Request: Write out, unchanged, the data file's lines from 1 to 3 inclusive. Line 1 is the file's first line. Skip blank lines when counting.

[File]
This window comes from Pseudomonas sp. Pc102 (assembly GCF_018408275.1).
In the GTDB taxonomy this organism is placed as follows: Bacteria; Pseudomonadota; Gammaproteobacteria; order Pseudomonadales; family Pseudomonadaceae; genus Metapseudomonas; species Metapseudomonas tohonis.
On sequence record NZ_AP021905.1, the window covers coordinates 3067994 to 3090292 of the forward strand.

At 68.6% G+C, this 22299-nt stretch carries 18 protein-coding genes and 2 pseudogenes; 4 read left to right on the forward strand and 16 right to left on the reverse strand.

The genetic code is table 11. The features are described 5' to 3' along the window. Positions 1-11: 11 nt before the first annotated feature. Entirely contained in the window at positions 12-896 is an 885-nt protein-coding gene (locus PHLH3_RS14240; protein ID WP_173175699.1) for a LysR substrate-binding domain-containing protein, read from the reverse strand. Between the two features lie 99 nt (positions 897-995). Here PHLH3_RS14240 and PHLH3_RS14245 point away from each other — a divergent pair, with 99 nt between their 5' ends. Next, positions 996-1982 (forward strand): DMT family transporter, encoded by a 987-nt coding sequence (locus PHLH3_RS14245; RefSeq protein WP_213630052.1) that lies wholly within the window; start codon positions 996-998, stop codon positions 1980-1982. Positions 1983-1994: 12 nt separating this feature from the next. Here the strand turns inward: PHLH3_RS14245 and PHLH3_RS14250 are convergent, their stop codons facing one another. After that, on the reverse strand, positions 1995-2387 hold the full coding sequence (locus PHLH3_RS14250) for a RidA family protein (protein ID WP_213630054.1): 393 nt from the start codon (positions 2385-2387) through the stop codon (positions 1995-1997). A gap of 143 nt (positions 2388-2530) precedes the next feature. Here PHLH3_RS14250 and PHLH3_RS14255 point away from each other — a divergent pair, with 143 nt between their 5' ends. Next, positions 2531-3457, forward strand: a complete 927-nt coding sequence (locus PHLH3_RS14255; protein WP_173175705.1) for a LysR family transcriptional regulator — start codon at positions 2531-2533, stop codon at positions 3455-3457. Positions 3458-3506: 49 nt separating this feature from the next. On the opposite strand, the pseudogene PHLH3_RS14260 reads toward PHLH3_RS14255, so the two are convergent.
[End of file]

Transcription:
This window comes from Pseudomonas sp. Pc102 (assembly GCF_018408275.1).
In the GTDB taxonomy this organism is placed as follows: Bacteria; Pseudomonadota; Gammaproteobacteria; order Pseudomonadales; family Pseudomonadaceae; genus Metapseudomonas; species Metapseudomonas tohonis.
On sequence record NZ_AP021905.1, the window covers coordinates 3067994 to 3090292 of the forward strand.